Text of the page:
JoAnn Bourne learned how to play chess with her dad at age six, and now relates the game to her work.
"Chess is very similar to business in that all the chess players have different strengths and weaknesses, just like a team of employees. But if you strategize, you can use them all effectively and win," she says.
Bourne believes the analogy has never been so fitting as during the financial crisis. Her team devised a strategy to excel while others pulled back. It persuaded the bank to buy a Texas charter, which helped attract more commercial deposits from title companies and governmental entities. It also launched an online global treasury service and added more specialized money market products for niche customers.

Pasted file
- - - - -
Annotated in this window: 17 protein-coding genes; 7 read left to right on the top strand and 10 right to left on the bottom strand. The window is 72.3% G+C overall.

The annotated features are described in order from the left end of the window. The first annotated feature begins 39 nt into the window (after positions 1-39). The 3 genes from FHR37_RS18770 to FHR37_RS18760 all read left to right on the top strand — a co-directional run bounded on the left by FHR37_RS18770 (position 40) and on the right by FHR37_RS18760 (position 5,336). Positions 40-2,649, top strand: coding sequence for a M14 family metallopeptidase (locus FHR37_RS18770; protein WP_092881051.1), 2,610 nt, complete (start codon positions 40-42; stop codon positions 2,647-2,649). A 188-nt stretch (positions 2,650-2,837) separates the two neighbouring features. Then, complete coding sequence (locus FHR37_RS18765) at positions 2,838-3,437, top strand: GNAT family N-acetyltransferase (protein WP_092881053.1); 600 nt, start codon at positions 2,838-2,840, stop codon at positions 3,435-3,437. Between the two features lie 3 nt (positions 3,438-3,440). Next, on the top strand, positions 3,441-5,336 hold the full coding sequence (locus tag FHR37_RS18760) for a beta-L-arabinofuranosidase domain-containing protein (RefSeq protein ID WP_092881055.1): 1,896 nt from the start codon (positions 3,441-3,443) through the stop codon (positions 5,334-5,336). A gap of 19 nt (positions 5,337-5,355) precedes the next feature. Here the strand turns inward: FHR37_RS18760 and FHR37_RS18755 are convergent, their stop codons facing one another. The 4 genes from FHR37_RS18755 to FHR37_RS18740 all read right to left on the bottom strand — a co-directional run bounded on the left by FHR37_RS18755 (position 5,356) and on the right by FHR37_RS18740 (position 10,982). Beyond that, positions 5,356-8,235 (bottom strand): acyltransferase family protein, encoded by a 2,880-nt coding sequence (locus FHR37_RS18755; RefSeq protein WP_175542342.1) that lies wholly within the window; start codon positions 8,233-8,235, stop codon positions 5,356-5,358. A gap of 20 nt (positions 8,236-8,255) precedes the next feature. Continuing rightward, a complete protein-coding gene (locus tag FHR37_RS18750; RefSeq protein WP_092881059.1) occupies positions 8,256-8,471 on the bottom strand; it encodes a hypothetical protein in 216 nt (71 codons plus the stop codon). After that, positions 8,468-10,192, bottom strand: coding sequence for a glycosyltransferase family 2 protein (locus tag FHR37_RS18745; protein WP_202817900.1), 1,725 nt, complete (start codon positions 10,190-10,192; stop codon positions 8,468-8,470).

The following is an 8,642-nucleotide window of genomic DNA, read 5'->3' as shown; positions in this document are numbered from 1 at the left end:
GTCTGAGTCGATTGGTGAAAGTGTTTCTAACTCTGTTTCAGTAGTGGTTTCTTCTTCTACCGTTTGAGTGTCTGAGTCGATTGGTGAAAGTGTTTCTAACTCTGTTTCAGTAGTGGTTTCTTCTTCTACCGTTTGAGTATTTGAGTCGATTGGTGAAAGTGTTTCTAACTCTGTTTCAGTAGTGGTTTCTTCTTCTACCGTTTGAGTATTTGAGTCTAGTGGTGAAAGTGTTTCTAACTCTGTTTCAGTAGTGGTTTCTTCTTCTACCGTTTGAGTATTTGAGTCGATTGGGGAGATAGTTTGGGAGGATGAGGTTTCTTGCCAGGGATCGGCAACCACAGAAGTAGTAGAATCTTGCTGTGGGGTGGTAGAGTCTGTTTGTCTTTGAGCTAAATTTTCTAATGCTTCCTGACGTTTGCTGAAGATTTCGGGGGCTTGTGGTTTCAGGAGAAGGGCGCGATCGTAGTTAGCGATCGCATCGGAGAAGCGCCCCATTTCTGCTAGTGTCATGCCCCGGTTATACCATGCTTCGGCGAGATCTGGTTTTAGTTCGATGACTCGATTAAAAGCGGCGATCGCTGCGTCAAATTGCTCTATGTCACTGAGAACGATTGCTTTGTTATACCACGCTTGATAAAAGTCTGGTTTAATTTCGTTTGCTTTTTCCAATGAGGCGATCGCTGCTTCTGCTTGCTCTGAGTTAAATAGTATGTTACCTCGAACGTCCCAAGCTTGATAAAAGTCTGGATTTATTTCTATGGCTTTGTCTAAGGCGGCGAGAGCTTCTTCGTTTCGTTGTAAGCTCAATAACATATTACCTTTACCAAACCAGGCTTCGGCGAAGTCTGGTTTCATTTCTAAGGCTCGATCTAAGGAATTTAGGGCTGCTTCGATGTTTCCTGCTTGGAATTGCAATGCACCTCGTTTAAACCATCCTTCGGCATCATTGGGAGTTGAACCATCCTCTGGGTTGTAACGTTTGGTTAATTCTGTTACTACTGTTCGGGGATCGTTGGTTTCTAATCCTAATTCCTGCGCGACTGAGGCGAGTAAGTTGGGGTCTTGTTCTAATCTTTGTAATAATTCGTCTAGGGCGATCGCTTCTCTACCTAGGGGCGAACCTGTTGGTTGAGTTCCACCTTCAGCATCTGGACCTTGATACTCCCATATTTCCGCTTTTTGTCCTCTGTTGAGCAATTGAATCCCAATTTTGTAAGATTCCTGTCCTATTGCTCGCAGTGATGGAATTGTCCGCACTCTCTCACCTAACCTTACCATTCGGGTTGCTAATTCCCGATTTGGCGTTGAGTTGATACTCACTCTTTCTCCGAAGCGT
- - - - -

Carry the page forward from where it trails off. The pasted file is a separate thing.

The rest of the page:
Bourne credits those initiatives with helping boost commercial deposits nearly 60 percent last year, to $23.9 billion."We planned our moves and thought ahead of what our competitors in all of our markets might do in response, and we were successful," she says.
Bourne, who is the highest-ranking woman at her company and the only female on its executive committee, says one question she frequently gets asked by other women is how she managed to rise in her career while raising two kids.
Her answer is "strategic planning."
That meant keeping a change of clothes in the car for hurrying to catch the second half of lacrosse games and making sure to work late the night before hosting classroom holiday parties.
"I was always ambitious, so I wanted to have a great career, but I also wanted to be a good mother," Bourne says. "I just had to think strategically in my personal life as well."